Use of the IO-390A on a RV-7/7A or RV-8/8A will require modifications to the standard IO-360 angle-valve firewall-forward kit sold by Van's. The plans supplied with your aircraft or kit will not reflect these modifications. This will result in incompatibility with certain standard firewall forward kit items that will require builder resolution. For example, the IO-390A engine cools the pistons by spraying oil on the piston skirts. This results in significantly higher oil temperatures than one will see with an angle valve IO-360. A larger oil cooler such as the cooler used on the RV-14 will need to be installed to compensate. The standard oil cooler included in the angle valve IO-360 firewall forward kit can be removed from that kit by request. The larger cooler will need to be mounted to the firewall approximately as shown in the RV-14 plans. Consequently, the installation of other firewall-forward items such as solenoids, battery box and hose routings will need to be modified by the builder without specific plans or documentation covering the modifications. The opening in the rear baffle behind cylinder #4 that results from the deletion of the standard oil cooler will need to be blocked.
There are other modifications and alterations you should anticipate that will be required to the existing firewall-forward kits. Van's has not done a complete evaluation to compile a list of modifications, nor will we soon.
After years of intensive research and several successful award-winning electric aircraft models developed since 2007, Pipistrel has today achieved a breakthrough feat in aviation history, having type certified the battery powered Velis Electro. Working in tight collaboration with the European Union Aviation Safety Agency, whose engagement was essential in reaching this unprecedented milestone, Pipistrel demonstrated that its new Velis Electro achieves the highest levels of safety.
Conceived as a fundamental part of the 'Velis Training System', the Velis Electro was designed to be simple to operate and maintain, without compromising safety. Employing Pipistrel's type certified electric engine, the Velis Electro delivers power instantly and without hesitation - using a simplified user interface in a cockpit that maintains the same look-and-feel of its conventionally powered siblings. The reduced number of moving parts dramatically decreases maintenance costs and the risk of malfunctions is further minimized thanks to its built-in continuous health-monitoring system.
“The type certification of the Pipistrel Velis Electro is the first step towards the commercial use of electric aircraft, which is needed to make emission-free aviation feasible. It is considerably quieter than other aeroplanes and produces no combustion gases at all,” said Mr Ivo Boscarol, founder and CEO of Pipistrel Aircraft. “It confirms and provides optimism, also to other electric aircraft designers, that the Type Certificate of electric engines and aeroplanes is possible. The engine, which Pipistrel type certified separately, is also available to other aircraft OEMs. For Pipistrel, this achievement injects additional motivation for the future eVTOL and multi-seat hydrogen-powered projects. Pipistrel is especially thankful to all our customers for their confidence in our products, which allows us to continue developing these innovative aircraft,” he added.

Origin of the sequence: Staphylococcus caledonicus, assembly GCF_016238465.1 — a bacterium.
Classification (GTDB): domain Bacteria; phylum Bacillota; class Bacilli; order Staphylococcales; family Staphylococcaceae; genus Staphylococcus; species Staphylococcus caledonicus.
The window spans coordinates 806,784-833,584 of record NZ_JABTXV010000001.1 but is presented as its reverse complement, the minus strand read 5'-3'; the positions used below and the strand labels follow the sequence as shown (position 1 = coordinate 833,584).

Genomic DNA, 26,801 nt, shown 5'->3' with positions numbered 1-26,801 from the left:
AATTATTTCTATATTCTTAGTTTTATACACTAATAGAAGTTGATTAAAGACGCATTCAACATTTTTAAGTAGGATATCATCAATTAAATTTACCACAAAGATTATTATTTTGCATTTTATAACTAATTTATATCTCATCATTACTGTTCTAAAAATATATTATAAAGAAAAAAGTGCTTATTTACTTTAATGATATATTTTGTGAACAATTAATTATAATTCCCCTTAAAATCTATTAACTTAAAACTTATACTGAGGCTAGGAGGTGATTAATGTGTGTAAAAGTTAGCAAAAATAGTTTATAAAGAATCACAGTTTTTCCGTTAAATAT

“It should also be noted that this innovative product was, despite the many challenging aspects, certified in less than 3 years, showing the excellent work performed by Pipistrel and the EASA teams. Finally, it is worth mentioning that the certification team was composed of EASA staff, but included experts from the Swiss and French authorities, in order to prepare and facilitate the entry into service of the Velis Electro in these two countries.”
Pipistrel will deliver the first 31 Velis Electro to customers in 7 different countries in 2020. Mr Marc B. Corpataux, the launch customer for the Velis Electro, commented: “AlpinAirPlanes GmbH is very proud to be given the great opportunity by Pipistrel to be part of this game-changing journey. With more than 400 flight hours and 25 pilots introduced to the predecessor Alpha Electro, we are convinced of the suitability of electric flight in the daily flight school environment. Initially, we will distribute 12 aircraft on 10 airfields over Switzerland. Each base will be equipped with 150 m2 of photovoltaic panels, producing electricity for 12,000 flight hours per year on the Velis Electro. We are happy to offer the most environmentally friendly training possible.”
According to Beau Schrader, Spartan's Chief Pilot Officer, "Spartan's Flight location at Richard Lloyd Jones Airport in Tulsa, Oklahoma has been re-energized by the brand new, technologically advanced fleet of training aircraft." The new 180 HP, G1000 NXi equipped Piper Archers and Seminoles began delivery in late-2019, as Spartan continues its multi-year enhancement of its training fleet.